For too long, black scientists’ contributions to the field of mental health have been overlooked and minimized. It is vital to treat everyone equally and to showcase all achievements. Here, we take a look at several of the most influential black pioneers in mental health.
Joseph L White, PhD
Known as the “father of black psychology”, White was born in 1932 in Lincoln, Nebraska. He obtained his PhD in Clinical Psychology from Michigan State University.
Most of White’s career was spent at the University of California and he has held titles including Researcher, Dean and Consultant at a variety of locations around the US.
White was instrumental in founding the Educational Opportunity Programme that provided educational access and opportunity for low- income students within California, with the majority of them being the first generation in their family to attend college. White assisted in the success of many students who were of colour and worked as an advocate to restructure the education system, this led to him co-founding the Association of Black psychologists in 1968.
In 1970, the publication of “Toward a Black psychology” for Ebony magazine contributed to the modified perception of black psychology. It was credited as being the first ever positive and strength-based evaluation and account of black behaviour as well as culture. This article showcased the unique variances of how ethnic minorities should be treated in psychology. It claimed that whatever the future of race relations and the destiny of black people, the creation of a black psychology was essential as the psychology formed by White people could never effectively apply to African Americans. The article went on further to point out that the presentation of conventional White psychology to black people resulted in weakness-oriented deficit finding, as opposed to an accurate consideration of the situation of people of African descent.
White was the recipient of several prestigious awards including the honorary Doctor of Laws from the University of Minnesota in 2007, Citation of Achievement in Psychology and Alumnus of the Year from San Francisco State University in 2008.
Bebe Moore Campbell
An American teacher, author and mental health advocate, Campbell worked diligently to spread light on the mental health needs of the black community. The founder of NAMI (national alliance on mental health) she worked to provide a safe space for black people to converse about mental health struggles.
As an author, Campbell’s fictional work described the devastating impact of racism on her community. Her novel ‘Your Blues Ain’t Like mine’ inspired by the murder of Emmett Till in 1955, was described as one of the most influential books of 1992 by the New York Times Magazine. Campbell’s advocacy for mental health provided the catalyst for her first children’s book called: “Sometimes My Mommy Gets Angry”, The book, depicting a young girl coping with her mother’s mental illness, won the NAMI outstanding literature award.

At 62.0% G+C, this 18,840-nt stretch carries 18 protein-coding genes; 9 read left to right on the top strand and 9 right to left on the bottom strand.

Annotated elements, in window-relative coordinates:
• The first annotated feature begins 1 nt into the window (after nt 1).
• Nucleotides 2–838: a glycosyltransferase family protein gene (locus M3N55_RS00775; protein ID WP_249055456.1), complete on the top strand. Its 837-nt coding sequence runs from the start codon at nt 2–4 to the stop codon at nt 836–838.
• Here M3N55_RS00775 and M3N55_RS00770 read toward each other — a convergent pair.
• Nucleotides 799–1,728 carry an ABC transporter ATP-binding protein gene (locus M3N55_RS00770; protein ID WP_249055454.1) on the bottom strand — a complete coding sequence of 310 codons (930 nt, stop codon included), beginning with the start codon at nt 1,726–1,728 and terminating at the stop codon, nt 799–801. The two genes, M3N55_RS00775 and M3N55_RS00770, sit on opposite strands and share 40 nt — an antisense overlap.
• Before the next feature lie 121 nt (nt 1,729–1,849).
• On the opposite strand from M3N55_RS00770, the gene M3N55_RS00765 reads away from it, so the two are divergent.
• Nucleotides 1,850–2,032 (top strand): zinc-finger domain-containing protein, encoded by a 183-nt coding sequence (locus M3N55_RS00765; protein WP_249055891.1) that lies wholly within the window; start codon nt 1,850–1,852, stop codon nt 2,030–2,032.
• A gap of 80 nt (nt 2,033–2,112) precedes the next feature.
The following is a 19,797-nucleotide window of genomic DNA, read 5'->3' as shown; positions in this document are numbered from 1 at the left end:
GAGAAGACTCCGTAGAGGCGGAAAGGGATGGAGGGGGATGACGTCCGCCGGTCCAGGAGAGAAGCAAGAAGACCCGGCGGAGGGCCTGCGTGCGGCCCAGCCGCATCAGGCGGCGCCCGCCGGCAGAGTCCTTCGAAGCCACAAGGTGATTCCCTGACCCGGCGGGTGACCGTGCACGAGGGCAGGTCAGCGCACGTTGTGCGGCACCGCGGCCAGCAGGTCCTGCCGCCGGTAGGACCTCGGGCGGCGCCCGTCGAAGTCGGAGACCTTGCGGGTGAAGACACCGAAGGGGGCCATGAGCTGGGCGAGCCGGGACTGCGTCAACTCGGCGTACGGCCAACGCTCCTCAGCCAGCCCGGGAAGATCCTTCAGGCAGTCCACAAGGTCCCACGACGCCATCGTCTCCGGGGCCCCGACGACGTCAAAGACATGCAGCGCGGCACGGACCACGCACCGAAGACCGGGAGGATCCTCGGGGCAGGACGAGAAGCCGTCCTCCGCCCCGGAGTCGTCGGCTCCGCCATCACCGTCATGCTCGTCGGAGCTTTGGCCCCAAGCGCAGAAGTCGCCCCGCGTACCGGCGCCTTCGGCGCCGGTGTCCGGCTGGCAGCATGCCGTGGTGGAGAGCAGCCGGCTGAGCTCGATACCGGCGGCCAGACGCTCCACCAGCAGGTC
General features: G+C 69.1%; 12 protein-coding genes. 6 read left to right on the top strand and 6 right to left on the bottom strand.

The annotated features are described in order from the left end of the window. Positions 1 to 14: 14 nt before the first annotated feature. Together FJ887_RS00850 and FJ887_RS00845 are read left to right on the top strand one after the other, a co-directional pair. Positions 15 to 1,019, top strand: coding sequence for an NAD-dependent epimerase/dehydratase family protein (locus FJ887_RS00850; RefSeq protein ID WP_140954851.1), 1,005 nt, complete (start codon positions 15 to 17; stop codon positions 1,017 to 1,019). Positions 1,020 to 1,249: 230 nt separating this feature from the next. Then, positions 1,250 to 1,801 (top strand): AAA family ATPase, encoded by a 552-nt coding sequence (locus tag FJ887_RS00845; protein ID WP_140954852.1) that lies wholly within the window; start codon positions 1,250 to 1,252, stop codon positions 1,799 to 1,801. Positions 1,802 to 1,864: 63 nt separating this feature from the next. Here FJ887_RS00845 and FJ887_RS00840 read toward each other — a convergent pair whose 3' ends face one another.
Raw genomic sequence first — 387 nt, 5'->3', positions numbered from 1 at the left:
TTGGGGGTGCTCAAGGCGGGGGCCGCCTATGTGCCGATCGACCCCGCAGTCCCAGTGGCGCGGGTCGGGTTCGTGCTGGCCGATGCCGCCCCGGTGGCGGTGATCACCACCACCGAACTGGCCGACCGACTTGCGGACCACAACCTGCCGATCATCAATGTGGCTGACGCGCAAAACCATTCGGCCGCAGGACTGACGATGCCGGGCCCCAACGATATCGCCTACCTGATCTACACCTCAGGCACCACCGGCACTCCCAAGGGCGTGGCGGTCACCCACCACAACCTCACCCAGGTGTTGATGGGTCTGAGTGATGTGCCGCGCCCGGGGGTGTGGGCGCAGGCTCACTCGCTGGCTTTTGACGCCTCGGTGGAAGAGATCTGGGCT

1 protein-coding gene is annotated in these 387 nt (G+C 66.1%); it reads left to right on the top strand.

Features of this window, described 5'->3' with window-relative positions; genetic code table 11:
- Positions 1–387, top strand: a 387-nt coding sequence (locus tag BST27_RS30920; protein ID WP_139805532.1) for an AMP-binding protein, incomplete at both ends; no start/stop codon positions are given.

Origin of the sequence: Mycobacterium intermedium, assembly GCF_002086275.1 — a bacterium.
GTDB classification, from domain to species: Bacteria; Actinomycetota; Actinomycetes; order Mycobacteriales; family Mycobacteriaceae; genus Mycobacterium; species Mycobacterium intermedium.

As an advocate, Campbell travelled to DC in 2008 and congress formally recognised Bebe Moore Campbell National Minority Mental Health Awareness Month to bring an understanding of the mental health concerns that underrepresented communities had in the US.
Herman George Canady, PhD
Herman George Canady, PhD, was a clinical and social psychologist. He is known for being the first psychologist to explore the impact of bias in IQ tests, as was the subject of his master’s thesis “The Effects of Rapport on the IQ: A Study in Racial Psychology”.
He addressed the effect of the race of the examiner on students taking I.Q. tests and probed the reliability of these tests given to black children by white examiners. It was hypothesized that there would be significant differences between the I.Q. scores of black children tested by a white examiner as opposed to a black examiner. Although Canady’s study resulted in no significant differences in I.Q., it initiated further studies that investigated the effects of the race of the examiner on the result of the individual taking the test.
During his career Canady succeeded the position of Francis Sumner, the first black person to obtain a PhD degree in psychology as chair of the Psychology Department at the West Virginia Collegiate Institute. He was chosen as the diplomate of the American Board of Examiners in Professional Psychology and played an essential role in establishing the West Virginia State Board of Psychological Examiners, the West Virginia Psychological Association and the Charleston (West Virginia) Guidance Clinic. Canady was also a member of the American Teachers Association, an association formed due to the National Educations Association’s discriminatory ban on black teachers.
Canady received a variety of honours during his career including the North-Western University Alumni Merit Award and the Kappa Alpha Psi Fraternity Middle Eastern Provincial Achievement Award. His work enabled black psychologists to be accepted into society and therefore facilitated the progress of the way that black psychologists are treated today.
These individuals are only a few of the pioneers that paved the way for black individuals in the field of mental health. Their accomplishments helped raise awareness of the struggles of minority groups and promoted better accessibility to mental health services for all.